BMW R 1250 GS Pro Review: The off-road contrivance from Bavaria!

BMW R 1250 GS Pro Review

BMW R 1250 GS Pro Review: The off-road contrivance from Bavaria!

ADVs might be a niche in the country, but, as of late many mainstream manufacturers are somewhat inclined towards these motorcycles. The one you see here is, perhaps, lauded as the most capable motorcycle that’s suited for all terrains.

At first, I was a little sceptic about this bold claim, considering the Beemer is surrounded by the likes of the Honda Africa Twin, Ducati Multistrada Enduro, Triumph Tiger, and many other ADVs for that matter. Therefore, intrigued by this, I decided to borrow one to see how sufficing the Beemer would be to those claims.

But, first, let’s address the elephant in the room. My first impressions of this 249 kilos Beemer were quite overwhelming. And then the fear of riding it in the exorbitant city of Delhi was just the icing on the cake. Secondly, there’s the price. The Pro variant you see here will set you back by north of Rs.20 lakh. Now that’s certainly a lot of money. But let’s look beyond that to see what lies beneath. Here’s our take on this ADV from our BMW R 1250 GS Pro review.

There’s no denying the fact that the BMW R 1200 GS was the most capable and successful ADV in the world. So, this time around, the Bavarian manufacturer knew that they had themselves as their biggest competition.

A brochure to brochure comparison reveals a sprightlier 1,254cc boxer engine replaces the older unit and is capable of churning out 134bhp and 143Nm of torque – a 9 per cent gain in power and 14 per cent gain in torque. Aside from the increased cubic centimetres, the idea was to introduce variable valve timing, or as they call it, the ShiftCam system. It still has four valves per cylinder, but the engine is now capable of optimising the cam timing according to the rider’s requirements.

Just before I swing my leg over the GS, it’s worth a mention how grown up and uncannily tall the 1250 GS is. But as soon as you step on, there’s a sense of familiarity that this BMW associates. The first thing that catches the fancy is the 6.5-inch TFT colour display that lightens up with the GS animation. The display is crispy clear and almost lag-free. The centre is dominated by a large tachometer, in the middle sits the digital speedometer, and the current riding mode is displayed on the top left. There are a lot of options and customisations to choose from, and it’s better not to fiddle around too much, for you can get lost in it!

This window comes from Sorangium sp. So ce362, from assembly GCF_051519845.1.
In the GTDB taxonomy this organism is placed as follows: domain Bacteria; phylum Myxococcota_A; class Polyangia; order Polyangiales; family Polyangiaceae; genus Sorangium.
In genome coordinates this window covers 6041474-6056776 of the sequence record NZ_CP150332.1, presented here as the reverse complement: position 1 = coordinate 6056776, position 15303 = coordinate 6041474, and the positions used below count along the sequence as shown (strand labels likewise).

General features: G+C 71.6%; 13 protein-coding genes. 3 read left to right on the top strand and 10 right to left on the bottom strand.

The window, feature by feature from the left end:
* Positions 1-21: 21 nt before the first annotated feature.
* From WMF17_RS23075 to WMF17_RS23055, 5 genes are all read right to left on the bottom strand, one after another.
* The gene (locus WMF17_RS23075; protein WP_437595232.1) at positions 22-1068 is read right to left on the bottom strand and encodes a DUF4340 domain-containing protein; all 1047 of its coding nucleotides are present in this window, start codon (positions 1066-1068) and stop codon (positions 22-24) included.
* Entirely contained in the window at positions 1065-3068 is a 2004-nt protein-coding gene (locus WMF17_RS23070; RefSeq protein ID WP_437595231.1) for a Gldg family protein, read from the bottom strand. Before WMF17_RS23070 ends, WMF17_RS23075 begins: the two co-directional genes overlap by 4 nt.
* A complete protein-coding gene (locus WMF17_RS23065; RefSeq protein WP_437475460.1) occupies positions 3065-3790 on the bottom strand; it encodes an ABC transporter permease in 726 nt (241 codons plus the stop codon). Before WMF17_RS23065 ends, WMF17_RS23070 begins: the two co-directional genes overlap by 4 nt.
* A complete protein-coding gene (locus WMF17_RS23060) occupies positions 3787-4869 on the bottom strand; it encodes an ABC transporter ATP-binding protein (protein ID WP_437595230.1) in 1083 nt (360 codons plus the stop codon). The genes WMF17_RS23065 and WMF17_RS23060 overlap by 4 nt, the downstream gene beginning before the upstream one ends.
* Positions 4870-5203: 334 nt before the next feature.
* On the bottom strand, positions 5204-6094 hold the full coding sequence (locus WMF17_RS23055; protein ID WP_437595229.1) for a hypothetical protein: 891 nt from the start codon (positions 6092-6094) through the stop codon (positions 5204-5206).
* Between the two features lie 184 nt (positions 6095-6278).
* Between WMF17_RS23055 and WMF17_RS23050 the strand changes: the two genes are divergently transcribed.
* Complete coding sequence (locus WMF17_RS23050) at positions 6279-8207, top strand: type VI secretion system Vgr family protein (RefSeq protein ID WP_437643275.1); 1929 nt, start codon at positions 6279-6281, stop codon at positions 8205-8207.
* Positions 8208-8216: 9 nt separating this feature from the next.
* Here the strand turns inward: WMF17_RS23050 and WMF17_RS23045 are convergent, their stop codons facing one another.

I decided to opt for the Road mode, and before you know, I was trailing off in the streets of Delhi. All my fears were gone, as the Beemer proved to be an easy and light handler in the city. The Road mode ensured a soft suspension setup, which made the ride even more versatile and accommodating. The GS was also very comfortable on cruising at highways, as the electronics made sure it just doesn’t fly away with the rider.

As soon as we entered the highway, we switched to the Dynamic Pro mode, and the GS just another beast. The throttle response was now extremely urgent and only a slight twist of throttle made the GS – and me – momentarily forget the speed limit. But now, it was time to put it through its prime test. And that was off the tarmac.

A switch to Enduro Pro mode tightened things up a bit, and the change of personality, this time around, made it a fun off-roader. It just glided through the gravel and not only for a second it felt underwhelming. The fun part about it was that it had enough precision to exit trails with slight wheelspin so as to exude joy without harnessing the confidence.

And all in all, that whole experience led me to believe there is simply no other motorcycle that comes close to the GS. This ADV is just another beast. It rides well in the city, it picks up pace extremely well on the highway, and it trails off-road like there’s no tomorrow. There are all kinds of electronics that ensure that the rider doesn’t kill himself/herself in the action. But the only grouse, yet again, remains to be the price and height. For now, I wish I was a bit taller and perhaps filthy rich. To read our full BMW R 1250 GS review, be sure to visit us at autoX.

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Ayush Khanna
See all posts by Ayush Khanna